New hope to cancer sufferers
PIONEERING research is to be carried out in Suffolk which could give new hope to women wanting to have children after chemotherapy for breast cancer.Charity Cancer Research UK is funding a groundbreaking trial at Ipswich Hospital which attempts to protect women's fertility during chemotherapy.
PIONEERING research is to be carried out in Suffolk which could give new hope to women wanting to have children after chemotherapy for breast cancer.
Charity Cancer Research UK is funding a groundbreaking trial at Ipswich Hospital which attempts to protect women's fertility during chemotherapy.
Women diagnosed with breast cancer, who are pre-menopausal and set to undergo chemotherapy, can apply to take part.
Chemotherapy damages the ovaries of up to eight out of 10 women who have not yet been through the menopause.
You may also want to watch:
Experts will test a drug called Goserelin (Zoladex) - a type of hormone therapy that usually stops the ovaries working - during the trial.
Doctors hope that if it can stop the ovaries working while women have chemotherapy, their ovaries will be less likely to be damaged during the treatment. They also hope it will prevent early menopause.
- 1 Police want to trace man in connection with Waterfront sexual assault
- 2 Former Ipswich teacher appears in court charged with historic sex offences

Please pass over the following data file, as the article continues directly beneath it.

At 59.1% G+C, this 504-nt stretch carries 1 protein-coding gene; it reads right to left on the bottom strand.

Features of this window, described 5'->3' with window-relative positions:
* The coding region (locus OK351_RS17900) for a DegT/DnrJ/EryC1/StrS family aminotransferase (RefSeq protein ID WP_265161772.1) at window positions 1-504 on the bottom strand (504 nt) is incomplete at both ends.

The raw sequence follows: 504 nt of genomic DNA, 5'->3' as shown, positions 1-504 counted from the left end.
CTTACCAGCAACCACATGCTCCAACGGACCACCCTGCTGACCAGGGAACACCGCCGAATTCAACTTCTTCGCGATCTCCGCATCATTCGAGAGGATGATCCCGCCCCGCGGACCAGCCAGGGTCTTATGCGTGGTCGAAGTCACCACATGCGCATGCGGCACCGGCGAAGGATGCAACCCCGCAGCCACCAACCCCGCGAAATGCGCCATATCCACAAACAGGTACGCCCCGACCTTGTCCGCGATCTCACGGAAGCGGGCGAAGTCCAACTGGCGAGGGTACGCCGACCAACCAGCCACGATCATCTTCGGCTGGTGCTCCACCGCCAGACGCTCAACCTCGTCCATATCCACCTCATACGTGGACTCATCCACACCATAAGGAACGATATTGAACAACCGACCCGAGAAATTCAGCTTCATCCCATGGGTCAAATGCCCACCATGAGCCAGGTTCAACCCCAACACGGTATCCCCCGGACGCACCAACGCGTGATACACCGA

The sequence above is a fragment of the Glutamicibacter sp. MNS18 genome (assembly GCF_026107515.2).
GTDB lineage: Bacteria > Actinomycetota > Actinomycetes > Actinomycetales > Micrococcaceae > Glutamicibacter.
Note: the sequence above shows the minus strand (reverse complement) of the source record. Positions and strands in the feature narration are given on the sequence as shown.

- 3 Work finally starts on the Ipswich Garden Suburb after decades of debate
- 4 Supermarket switch opens door to new Ipswich Lidl
- 5 Man and woman arrested after Ipswich stabbing
- 6 70-year-old woman arrested in connection with human trafficking offences
- 7 Life sentence for Hartshorne-Jones who shot wife dead at home
- 8 Pictures show flooding along Suffolk coast
- 9 Farmfoods set to move in as Aldi confirms closure of store on Ipswich estate
- 10 Well-known Felixstowe bookseller to retire and hand over to vinyl store
Cancer research manager Pam Taylor-Neale, who is co-ordinating Cancer Research UK's OPTION trial at Ipswich Hospital, said: “This important research is vital in helping us better treat women diagnosed with breast cancer.
“Together with Cancer Research UK, we hope to reduce the impact that breast cancer has on the lives of pre-menopausal women, and help return them to full health when treatment ends.
“Women in the Ipswich area have the opportunity to take part in this research and if interested should contact their specialist to see if they are eligible.”
Women can apply to take part in the trial if they have stage one, two or three breast cancer, are due to have chemotherapy and have not yet gone through the menopause.
Cancer Research UK is recruiting for the trials until September 1, 2007.
To find out more, write to The Information Nurses, Cancer Research UK, PO Box 123, 61 Lincoln's Inn Fields, London, WC2A 3PX. Or telephone 0207 061 8355 or email email@example.com.
What do you think to the trial? Has breast cancer or infertility affected you? Write to Your Letters, Evening Star, 30 Lower Brook Street, Ipswich, IP4 1AN or send an e-mail to firstname.lastname@example.org